Naturally, I was in a mood by the time I exited the limousine at home. I had my sunglasses on, a heavy bag in hand and one thought on my mind as I walked through the front door. Talking with Mom and Dad was not the thought but apparently it was a staple on the agenda.

“Welcome home.” Dad said.

“How was your week?” Mom asked.

I glanced at the stairs, longing to climb them and collapse on my bed for what was left of the weekend. I tugged my sunglasses off and smiled, giving my best effort at politeness. Mom inhaled sharply and Dad’s grin turned into a scowl. Then I remembered my eye.

“It was educational.” I said. “How was yours?”

It was a ridiculous attempt to avoid the obvious question and it was ignored as such.

“What on earth happened to your eye?” Mom asked.

“Obviously she was hit.” Dad said. “Care to explain yourself young lady?”

Dad’s tone was hinting at some personal responsibility for my black eye. The assumption seemed rather unfair, but then the last time I came home with a black eye it was with a police escort. No charges were pressed, but the officers had taken the time to explain in excruciating detail just how events had unfolded. They had left no doubt as to who was responsible for my black eye, it was inarguably me. That this time might be different seems to not have occurred to Dad.

“There isn’t much to tell.” I said. “One of the other girls got jealous of me and whacked me with a hairdryer.”

“And I’m sure you did nothing to provoke her.” Mom said.

“Thanks for the support Mom.” I said.

“Don’t you dare talk to your Mother in that tone.” Dad’s stern voice boomed.

“It wasn’t my fault. I didn’t even retaliate.” I said.

“Women don’t just walk up to other women and hit them with hairdryers because they are jealous.” Mom stated.

“The competition was tough and she didn’t like me in the first place. I guess when I foiled her plans to come out on top she just snapped.” I said. “By the way, not that you care, but I’m fine.”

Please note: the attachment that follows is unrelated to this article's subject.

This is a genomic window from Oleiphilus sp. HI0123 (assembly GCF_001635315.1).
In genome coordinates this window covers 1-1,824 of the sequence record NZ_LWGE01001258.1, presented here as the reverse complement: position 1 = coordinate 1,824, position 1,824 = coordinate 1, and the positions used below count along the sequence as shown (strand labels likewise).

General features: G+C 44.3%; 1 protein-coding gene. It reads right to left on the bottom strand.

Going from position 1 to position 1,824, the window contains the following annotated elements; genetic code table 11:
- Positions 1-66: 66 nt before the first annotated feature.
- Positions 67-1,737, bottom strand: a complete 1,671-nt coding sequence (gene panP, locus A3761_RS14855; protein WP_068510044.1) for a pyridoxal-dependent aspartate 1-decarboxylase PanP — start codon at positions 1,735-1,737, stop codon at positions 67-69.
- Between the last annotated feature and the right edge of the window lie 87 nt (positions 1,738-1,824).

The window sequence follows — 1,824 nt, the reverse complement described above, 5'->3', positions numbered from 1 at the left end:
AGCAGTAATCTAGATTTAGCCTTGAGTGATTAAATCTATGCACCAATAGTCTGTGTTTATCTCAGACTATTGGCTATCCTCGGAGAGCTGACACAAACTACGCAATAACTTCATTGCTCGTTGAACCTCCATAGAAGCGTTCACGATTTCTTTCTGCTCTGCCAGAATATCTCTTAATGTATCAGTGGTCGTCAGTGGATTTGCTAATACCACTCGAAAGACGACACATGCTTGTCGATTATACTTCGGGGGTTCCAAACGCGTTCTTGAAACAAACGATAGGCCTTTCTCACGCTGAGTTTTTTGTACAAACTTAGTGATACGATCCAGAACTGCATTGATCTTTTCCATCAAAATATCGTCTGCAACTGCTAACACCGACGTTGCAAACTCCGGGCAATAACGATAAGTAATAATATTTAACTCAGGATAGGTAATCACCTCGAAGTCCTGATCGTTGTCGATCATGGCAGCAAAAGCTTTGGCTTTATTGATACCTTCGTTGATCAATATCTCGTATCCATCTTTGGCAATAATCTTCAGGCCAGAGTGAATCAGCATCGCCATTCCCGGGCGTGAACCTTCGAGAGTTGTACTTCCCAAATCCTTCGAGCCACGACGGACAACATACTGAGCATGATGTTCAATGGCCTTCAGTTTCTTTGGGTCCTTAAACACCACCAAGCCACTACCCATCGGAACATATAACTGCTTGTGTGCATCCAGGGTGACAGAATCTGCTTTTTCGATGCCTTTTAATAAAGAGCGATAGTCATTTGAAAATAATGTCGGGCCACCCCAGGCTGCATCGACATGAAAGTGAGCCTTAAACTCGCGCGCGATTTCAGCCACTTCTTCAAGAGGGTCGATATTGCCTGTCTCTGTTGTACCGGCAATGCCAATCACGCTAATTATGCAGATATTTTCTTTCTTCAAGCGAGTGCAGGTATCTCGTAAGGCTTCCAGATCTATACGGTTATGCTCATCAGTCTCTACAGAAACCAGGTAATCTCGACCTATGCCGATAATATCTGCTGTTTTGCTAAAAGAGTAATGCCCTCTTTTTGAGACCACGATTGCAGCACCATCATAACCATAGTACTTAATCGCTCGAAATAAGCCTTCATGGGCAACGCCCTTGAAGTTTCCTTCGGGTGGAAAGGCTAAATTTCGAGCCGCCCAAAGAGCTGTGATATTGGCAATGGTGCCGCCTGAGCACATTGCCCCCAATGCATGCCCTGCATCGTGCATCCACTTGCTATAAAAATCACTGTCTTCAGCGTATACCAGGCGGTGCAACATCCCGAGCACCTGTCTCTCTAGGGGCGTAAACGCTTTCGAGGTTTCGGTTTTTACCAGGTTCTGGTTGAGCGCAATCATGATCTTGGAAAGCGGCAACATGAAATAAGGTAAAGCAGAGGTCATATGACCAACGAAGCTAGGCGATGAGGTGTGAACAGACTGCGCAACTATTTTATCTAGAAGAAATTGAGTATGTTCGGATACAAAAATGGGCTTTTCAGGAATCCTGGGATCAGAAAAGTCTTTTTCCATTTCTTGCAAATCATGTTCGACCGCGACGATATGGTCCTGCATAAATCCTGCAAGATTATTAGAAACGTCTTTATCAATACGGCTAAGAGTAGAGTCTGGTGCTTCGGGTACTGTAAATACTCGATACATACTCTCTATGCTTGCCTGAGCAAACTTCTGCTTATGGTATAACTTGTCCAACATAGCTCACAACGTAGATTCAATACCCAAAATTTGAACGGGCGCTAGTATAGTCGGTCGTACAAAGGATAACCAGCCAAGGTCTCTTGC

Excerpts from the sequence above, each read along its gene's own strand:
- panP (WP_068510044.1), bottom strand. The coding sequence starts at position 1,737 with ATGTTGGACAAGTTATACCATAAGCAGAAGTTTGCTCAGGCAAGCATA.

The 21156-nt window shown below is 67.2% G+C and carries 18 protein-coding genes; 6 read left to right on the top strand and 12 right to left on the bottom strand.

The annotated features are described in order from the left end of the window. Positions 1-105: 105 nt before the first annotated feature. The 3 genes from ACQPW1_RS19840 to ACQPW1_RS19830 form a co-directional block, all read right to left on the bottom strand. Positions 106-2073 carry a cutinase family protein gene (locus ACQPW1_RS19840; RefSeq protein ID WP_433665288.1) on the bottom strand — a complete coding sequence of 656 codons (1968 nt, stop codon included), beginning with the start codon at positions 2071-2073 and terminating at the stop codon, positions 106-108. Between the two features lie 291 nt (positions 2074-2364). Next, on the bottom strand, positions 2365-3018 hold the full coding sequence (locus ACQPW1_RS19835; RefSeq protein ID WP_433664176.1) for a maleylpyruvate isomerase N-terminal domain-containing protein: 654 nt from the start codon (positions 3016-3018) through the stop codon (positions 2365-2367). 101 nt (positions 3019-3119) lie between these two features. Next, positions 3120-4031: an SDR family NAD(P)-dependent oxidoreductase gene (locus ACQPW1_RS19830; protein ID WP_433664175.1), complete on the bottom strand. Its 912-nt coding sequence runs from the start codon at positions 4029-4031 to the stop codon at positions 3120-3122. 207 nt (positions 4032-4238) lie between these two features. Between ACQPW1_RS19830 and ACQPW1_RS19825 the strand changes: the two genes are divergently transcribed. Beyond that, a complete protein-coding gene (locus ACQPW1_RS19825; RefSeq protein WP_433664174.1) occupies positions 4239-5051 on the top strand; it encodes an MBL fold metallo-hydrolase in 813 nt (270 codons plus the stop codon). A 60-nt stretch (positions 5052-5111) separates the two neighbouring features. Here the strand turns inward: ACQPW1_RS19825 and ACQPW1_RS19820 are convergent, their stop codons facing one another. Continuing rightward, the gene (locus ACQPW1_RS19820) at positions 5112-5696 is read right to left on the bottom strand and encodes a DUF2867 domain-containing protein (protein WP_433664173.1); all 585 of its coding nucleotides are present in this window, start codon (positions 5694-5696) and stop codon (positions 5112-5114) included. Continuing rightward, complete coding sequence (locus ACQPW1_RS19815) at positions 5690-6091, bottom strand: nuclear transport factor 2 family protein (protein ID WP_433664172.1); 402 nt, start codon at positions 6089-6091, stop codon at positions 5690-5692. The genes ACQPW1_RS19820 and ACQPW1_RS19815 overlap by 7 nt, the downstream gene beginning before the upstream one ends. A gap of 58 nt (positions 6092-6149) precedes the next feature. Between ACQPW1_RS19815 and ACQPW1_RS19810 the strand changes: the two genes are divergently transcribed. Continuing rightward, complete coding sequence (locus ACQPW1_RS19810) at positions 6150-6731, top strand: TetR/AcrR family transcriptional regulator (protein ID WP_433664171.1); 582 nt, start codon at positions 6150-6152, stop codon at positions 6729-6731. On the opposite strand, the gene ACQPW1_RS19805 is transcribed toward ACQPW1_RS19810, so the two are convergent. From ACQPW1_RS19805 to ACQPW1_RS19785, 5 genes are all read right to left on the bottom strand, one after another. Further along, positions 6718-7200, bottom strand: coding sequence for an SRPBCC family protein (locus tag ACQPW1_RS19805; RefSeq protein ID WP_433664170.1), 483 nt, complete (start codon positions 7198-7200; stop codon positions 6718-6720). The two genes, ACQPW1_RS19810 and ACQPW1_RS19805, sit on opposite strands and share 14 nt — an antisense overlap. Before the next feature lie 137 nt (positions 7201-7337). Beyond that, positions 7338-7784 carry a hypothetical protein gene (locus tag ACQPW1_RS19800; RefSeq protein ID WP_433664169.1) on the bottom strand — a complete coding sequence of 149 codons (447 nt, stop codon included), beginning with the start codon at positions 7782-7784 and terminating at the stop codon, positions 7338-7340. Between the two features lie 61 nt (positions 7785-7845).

Dad snapped his fingers right in front of my face like one might to get a dog’s attention. I felt like barking. His expression was far from amused though and I thought I’d better shut up before I dug myself a grave with my tongue alone.

“What did I just tell you about speaking to your Mother?” Dad asked.

I sucked my lips in and chose silence over another indignant oral response. The secret to surviving a father with a paddle in the closet is knowing when to shut your trap. You’d think I’d have figured it out by now, but there are days I still manage to get it wrong.

“Am I talking to myself here?” Dad asked.

Mom crossed her arms in front of her chest and glared at me.

“No, sir.” I said.

My head tipped down while I felt like I just couldn’t win.

“Then what did I tell you about speaking to your Mother?” Dad repeated.

I ground my teeth before being able to force the expected answer out.

“To watch my tone.” I said.

“You leave home for a week and come back with an attitude bigger than the house. I won’t tolerate it so do yourself a favor and lose it right now before I do it for you. Understood?” Dad said.

I nodded my affirmation. He scowled at me with disappointed eyes that told me I’d better put a voice to my gesture.

“Yes, sir.” I said.

“Good, now without the attitude, explain to me why you are standing here with a black eye.” Dad ordered.

I debated the assortment of lies I could tell him. Most of them were completely lacking in credibility and the one he’d believe the most would spell trouble for me without any doubt. For a single insane moment I was tempted to pull out the newspaper in my bag and tell my parents the whole story.

Then I remembered the look on Gina’s face, the tears streaming down, when a man I didn’t even know aimed a gun at her. He had every intention of ending her life because of me and she was just unlucky enough to end up in a training camp with me. What would these people do to my parents if they found them? I knew the answer and for the first time I knew Mr. Candle was right when he suggested I keep my parents in the dark.

“I got in a fight at school.” I said.

Mom and Dad both nodded. It was what they wanted to hear and so they believed it.

“What was it about?” Mom asked.

“Nothing. It was stupid. I don’t even remember.” I said.

“I’m guessing since you lied about it you do remember what happened last time though.” Dad said.

I nodded.